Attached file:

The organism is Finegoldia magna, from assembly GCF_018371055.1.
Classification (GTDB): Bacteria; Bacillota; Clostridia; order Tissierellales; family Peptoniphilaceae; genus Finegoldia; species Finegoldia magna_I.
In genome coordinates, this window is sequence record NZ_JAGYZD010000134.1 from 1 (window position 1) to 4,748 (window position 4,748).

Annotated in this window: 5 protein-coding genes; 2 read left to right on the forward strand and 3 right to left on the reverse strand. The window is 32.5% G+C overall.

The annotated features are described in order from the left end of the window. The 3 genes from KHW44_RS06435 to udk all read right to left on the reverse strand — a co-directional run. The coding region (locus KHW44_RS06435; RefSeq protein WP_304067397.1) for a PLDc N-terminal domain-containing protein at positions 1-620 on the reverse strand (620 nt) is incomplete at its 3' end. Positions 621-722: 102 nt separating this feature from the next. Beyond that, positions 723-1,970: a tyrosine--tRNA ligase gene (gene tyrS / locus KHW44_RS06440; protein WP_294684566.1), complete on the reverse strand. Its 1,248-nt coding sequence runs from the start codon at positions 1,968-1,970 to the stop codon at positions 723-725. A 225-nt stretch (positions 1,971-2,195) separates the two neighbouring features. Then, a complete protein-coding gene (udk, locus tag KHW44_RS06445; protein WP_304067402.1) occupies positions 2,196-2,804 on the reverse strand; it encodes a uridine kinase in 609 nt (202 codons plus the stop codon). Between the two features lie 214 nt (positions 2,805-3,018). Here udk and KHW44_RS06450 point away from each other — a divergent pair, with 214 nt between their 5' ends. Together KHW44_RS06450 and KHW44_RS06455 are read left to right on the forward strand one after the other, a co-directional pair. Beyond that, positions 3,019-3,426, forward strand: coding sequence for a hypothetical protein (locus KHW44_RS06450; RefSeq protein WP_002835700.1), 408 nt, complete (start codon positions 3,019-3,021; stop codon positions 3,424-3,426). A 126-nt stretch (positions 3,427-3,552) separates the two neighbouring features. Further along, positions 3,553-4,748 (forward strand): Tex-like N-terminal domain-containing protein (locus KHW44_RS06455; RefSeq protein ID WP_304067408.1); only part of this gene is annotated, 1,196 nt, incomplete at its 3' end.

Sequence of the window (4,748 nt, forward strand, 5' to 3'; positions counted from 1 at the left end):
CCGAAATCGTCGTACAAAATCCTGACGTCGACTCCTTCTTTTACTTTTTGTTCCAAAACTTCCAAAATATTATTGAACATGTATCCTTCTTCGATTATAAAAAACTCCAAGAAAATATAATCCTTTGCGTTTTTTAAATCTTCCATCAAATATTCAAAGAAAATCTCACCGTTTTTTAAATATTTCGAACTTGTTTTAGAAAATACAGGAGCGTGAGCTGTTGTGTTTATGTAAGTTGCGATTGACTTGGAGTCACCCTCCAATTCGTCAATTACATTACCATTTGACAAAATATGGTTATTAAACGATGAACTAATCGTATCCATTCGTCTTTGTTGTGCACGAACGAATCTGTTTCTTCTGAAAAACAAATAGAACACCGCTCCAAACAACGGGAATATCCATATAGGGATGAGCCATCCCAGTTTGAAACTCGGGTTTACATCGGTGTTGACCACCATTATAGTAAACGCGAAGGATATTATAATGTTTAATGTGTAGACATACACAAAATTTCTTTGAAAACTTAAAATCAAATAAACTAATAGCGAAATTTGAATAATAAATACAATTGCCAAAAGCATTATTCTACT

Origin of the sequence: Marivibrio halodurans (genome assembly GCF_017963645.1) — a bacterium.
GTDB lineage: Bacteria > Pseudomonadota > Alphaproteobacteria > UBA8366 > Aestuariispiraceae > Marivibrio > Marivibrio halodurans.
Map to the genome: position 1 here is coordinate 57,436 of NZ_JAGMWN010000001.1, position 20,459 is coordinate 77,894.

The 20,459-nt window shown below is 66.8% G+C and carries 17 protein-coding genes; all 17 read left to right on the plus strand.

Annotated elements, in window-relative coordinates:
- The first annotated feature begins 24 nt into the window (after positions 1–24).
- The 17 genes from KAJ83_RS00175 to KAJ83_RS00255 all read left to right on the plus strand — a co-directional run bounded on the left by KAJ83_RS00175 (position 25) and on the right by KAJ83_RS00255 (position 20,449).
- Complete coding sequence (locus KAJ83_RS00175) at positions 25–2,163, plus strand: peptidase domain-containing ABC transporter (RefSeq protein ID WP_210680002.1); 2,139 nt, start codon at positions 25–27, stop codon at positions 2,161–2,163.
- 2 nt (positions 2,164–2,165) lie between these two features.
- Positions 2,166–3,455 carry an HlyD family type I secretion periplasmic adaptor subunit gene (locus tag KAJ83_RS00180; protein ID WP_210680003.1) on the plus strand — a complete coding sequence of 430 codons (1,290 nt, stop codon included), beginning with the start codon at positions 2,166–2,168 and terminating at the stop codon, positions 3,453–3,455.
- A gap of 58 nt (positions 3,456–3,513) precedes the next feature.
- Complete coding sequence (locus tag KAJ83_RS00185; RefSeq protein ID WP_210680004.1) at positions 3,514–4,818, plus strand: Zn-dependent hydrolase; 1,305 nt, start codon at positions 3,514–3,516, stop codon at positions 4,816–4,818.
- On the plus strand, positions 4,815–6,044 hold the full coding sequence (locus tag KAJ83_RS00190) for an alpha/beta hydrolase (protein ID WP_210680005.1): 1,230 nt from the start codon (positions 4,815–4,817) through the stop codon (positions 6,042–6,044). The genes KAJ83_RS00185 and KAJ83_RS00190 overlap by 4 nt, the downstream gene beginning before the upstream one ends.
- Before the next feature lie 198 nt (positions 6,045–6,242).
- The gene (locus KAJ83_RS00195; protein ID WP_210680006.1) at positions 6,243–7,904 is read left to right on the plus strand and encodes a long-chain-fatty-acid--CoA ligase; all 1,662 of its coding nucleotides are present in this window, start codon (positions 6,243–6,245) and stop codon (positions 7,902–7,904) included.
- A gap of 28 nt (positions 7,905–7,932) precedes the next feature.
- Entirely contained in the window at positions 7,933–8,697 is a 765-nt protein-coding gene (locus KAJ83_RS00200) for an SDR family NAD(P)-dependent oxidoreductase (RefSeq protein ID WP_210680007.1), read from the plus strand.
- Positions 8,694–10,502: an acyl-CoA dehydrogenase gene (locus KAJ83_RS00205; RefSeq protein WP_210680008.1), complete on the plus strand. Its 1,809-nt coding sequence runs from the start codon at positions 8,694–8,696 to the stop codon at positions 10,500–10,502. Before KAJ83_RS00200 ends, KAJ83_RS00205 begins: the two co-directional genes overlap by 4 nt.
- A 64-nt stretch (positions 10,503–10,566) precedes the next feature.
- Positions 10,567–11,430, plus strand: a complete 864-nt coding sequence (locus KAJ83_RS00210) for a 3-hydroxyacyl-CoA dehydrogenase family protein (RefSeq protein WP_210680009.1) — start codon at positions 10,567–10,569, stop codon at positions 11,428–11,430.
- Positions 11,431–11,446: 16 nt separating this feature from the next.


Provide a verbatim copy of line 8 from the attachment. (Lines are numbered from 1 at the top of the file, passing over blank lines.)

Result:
Origin of the sequence: Marivibrio halodurans (genome assembly GCF_017963645.1) — a bacterium.